The plug 20 has an axial threaded channel 32 which accommodates a mounting screw 34 for a sound permeable cap 36. rl`he cap 36 has a circular rim 37 with an indentation 38 which fits about the exterior surface of the sleeve 24, and `an axial hub 40 which is `attached to the rim 37 by a disc portion 42. The disc portion has an opening 44- extending therethrough and aligned with the bore 22 in the plug 20, and a sound permeable screen 46 extends from the hub 40 `to the rim 37 to keep particles out of the tube 13.

FIGURES 3, 4 and 5 illustrate the details of the housing 12 and the ele-ctrocoustical transducer disposed within the housing, designated 48. The housing 12 has a cyilindrical cross section and `an axial opening 50 at one end which engages the end of the sleeve 24 opposite the cap 36. The housing 12 also has a circular shoulder 52 which extends inwardly from the opening 5t) to engage the end of the tube 18 opposite the cap 36. The transducer 48 has a cylindrical permanent magnet 54 which has a channel 56 therethrough which has the same diameter as the tube 13 and is aligned with the tube 18. The transducer 48 also has a yoke 58 which has a leg 68 secured to the housing 12 and disposed between the magnet 54 and the housing 12, the leg 60 being integral with a second leg 62 normal thereto extending parallel to the magnet S4. A magnetically impermeable hollow sleeve 64 is disposed iabout the magnet 54 and extends from the leg 6i] of thc yoke 58 to a plate 66 of magnetically permeable material which completes the yoke.

The plate 66 has a cylindrical. opening therein confronting the magnet 54 and spaced therefrom to form a circular gap 70. A domed diaphragm 72 is mounted at its periphery on the plate 66 and is positioned to seal the channel 56 ol' the magnet, so that the diaphragm 72 is coupled 0n one side to the acoustical transmission line 10. The diaphragm 72 supports a voice coil 74 which is disposed within the gap 70 andthe voice coil is translatable parallel to the axis of the magnet responsive to sound pressures from the acoustical transmission line 10. It is to be understood that some other electromechanical transducer may be employed with the diaphragm 72 rather than the electromagnetic transducer disclosed, such as a piezoelectric electromechanical transducer.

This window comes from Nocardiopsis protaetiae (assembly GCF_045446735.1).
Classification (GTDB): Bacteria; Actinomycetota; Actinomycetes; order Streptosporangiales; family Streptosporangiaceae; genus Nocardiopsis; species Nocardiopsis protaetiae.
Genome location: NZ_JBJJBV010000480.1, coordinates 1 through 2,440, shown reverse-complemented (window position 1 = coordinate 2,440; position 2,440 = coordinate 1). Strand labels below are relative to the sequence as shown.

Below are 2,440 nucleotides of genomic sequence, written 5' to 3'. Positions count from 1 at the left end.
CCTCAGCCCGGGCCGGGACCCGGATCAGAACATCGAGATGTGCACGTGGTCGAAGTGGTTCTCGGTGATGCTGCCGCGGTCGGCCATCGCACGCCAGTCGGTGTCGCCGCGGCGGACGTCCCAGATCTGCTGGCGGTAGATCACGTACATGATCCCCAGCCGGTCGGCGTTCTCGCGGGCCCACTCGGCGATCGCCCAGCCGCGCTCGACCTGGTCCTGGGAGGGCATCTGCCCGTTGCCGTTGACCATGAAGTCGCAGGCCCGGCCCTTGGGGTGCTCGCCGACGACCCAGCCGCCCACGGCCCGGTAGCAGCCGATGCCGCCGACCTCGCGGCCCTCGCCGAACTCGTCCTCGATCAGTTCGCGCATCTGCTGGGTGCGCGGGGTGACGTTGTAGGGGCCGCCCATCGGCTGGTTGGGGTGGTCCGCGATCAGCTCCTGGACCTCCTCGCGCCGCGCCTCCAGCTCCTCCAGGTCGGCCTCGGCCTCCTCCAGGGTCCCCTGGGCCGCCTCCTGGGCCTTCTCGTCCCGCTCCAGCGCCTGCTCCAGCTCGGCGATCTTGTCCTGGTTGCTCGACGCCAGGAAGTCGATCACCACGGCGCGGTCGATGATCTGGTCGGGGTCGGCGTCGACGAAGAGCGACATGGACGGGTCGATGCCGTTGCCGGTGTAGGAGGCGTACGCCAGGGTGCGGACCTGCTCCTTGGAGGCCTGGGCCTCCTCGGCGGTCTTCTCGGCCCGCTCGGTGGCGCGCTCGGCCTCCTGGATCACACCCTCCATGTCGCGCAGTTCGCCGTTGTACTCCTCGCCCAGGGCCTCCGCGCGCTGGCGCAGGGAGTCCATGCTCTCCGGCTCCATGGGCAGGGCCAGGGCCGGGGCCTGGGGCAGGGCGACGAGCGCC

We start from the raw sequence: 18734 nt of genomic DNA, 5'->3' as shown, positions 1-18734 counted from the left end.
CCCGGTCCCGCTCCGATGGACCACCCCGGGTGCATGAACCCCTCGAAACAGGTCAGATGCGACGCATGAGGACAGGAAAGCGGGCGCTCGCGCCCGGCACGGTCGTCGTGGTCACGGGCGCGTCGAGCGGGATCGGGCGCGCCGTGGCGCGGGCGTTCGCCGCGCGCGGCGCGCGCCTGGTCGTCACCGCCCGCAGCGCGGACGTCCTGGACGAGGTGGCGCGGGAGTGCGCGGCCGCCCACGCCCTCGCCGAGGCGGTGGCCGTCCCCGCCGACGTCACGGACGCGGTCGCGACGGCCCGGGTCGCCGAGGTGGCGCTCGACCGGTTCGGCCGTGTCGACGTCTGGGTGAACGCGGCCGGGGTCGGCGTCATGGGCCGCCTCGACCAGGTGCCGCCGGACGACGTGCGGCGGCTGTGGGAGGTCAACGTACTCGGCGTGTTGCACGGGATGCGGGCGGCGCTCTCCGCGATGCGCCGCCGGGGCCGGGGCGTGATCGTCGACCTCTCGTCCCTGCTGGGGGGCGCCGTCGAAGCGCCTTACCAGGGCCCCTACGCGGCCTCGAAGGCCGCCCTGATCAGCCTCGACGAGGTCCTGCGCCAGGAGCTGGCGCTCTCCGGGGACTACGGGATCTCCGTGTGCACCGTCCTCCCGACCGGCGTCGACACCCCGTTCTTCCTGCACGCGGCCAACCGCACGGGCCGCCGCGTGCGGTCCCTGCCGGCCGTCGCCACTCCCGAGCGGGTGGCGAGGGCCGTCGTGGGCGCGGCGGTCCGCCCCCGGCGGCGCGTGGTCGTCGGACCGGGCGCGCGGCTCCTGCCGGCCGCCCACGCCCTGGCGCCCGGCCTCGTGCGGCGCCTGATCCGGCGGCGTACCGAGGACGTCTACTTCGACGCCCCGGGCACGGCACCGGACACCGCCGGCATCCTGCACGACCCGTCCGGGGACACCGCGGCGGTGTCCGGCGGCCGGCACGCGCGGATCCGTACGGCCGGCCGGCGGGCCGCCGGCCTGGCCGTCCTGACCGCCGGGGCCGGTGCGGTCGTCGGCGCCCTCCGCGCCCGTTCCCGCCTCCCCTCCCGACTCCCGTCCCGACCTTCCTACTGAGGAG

A plate 76 is mounted to the peripheral portions of the plate 66 of the magnetic yoke, and the plate 76 is provided with an indentation 78 confronting the dome of the diaphragm 72. The plate 76 is constructed of nonmagnetic material, and it is provided with two legs 80 on opposite sides thereof which extend normal thereto. The legs 80 abut opposite sides of a disc 82 which is secured to the housing 12 by screws 83 anchored in the housing. and thus the legs 80 transmit pressure to maintain the transducer 48 in position.